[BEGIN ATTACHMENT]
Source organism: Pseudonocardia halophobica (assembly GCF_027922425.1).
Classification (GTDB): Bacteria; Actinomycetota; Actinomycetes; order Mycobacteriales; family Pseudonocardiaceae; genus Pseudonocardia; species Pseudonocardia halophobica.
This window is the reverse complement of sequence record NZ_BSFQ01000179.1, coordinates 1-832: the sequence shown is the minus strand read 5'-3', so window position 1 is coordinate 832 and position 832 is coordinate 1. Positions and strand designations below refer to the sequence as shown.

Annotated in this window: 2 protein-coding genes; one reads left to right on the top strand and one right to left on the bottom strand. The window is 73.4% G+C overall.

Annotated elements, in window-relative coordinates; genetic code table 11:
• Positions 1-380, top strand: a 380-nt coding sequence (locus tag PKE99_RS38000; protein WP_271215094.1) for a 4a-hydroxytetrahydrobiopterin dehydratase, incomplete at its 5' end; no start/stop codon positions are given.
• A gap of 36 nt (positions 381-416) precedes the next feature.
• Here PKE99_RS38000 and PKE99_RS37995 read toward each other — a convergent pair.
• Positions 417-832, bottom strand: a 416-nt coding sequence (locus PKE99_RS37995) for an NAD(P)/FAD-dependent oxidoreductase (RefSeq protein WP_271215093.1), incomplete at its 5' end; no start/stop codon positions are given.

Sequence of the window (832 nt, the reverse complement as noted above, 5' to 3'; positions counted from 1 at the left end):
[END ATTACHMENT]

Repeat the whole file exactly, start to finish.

Source organism: Pseudonocardia halophobica (assembly GCF_027922425.1).
Classification (GTDB): Bacteria; Actinomycetota; Actinomycetes; order Mycobacteriales; family Pseudonocardiaceae; genus Pseudonocardia; species Pseudonocardia halophobica.
This window is the reverse complement of sequence record NZ_BSFQ01000179.1, coordinates 1-832: the sequence shown is the minus strand read 5'-3', so window position 1 is coordinate 832 and position 832 is coordinate 1. Positions and strand designations below refer to the sequence as shown.

Annotated in this window: 2 protein-coding genes; one reads left to right on the top strand and one right to left on the bottom strand. The window is 73.4% G+C overall.

Annotated elements, in window-relative coordinates; genetic code table 11:
• Positions 1-380, top strand: a 380-nt coding sequence (locus tag PKE99_RS38000; protein WP_271215094.1) for a 4a-hydroxytetrahydrobiopterin dehydratase, incomplete at its 5' end; no start/stop codon positions are given.
• A gap of 36 nt (positions 381-416) precedes the next feature.
• Here PKE99_RS38000 and PKE99_RS37995 read toward each other — a convergent pair.
• Positions 417-832, bottom strand: a 416-nt coding sequence (locus PKE99_RS37995) for an NAD(P)/FAD-dependent oxidoreductase (RefSeq protein WP_271215093.1), incomplete at its 5' end; no start/stop codon positions are given.

Sequence of the window (832 nt, the reverse complement as noted above, 5' to 3'; positions counted from 1 at the left end):